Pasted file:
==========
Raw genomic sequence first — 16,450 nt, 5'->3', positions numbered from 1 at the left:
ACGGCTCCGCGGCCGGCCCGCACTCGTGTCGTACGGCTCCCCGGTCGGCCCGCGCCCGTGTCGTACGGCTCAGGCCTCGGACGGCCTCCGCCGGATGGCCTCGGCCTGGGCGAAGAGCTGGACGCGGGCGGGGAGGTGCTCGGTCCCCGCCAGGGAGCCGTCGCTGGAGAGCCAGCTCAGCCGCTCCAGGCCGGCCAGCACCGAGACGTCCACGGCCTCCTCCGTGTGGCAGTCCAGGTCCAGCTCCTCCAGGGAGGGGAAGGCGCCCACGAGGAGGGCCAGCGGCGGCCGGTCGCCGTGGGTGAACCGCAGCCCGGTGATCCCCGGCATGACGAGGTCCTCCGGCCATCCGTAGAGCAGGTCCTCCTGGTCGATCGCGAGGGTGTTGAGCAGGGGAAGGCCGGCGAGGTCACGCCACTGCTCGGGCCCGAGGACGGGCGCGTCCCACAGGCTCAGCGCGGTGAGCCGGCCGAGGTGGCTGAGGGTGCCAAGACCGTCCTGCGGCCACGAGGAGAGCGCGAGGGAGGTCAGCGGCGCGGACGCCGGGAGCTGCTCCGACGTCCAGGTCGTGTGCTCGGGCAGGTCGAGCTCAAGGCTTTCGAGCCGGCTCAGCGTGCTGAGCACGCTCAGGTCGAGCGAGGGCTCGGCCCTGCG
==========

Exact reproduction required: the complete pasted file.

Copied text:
Raw genomic sequence first — 16,450 nt, 5'->3', positions numbered from 1 at the left:
ACGGCTCCGCGGCCGGCCCGCACTCGTGTCGTACGGCTCCCCGGTCGGCCCGCGCCCGTGTCGTACGGCTCAGGCCTCGGACGGCCTCCGCCGGATGGCCTCGGCCTGGGCGAAGAGCTGGACGCGGGCGGGGAGGTGCTCGGTCCCCGCCAGGGAGCCGTCGCTGGAGAGCCAGCTCAGCCGCTCCAGGCCGGCCAGCACCGAGACGTCCACGGCCTCCTCCGTGTGGCAGTCCAGGTCCAGCTCCTCCAGGGAGGGGAAGGCGCCCACGAGGAGGGCCAGCGGCGGCCGGTCGCCGTGGGTGAACCGCAGCCCGGTGATCCCCGGCATGACGAGGTCCTCCGGCCATCCGTAGAGCAGGTCCTCCTGGTCGATCGCGAGGGTGTTGAGCAGGGGAAGGCCGGCGAGGTCACGCCACTGCTCGGGCCCGAGGACGGGCGCGTCCCACAGGCTCAGCGCGGTGAGCCGGCCGAGGTGGCTGAGGGTGCCAAGACCGTCCTGCGGCCACGAGGAGAGCGCGAGGGAGGTCAGCGGCGCGGACGCCGGGAGCTGCTCCGACGTCCAGGTCGTGTGCTCGGGCAGGTCGAGCTCAAGGCTTTCGAGCCGGCTCAGCGTGCTGAGCACGCTCAGGTCGAGCGAGGGCTCGGCCCTGCG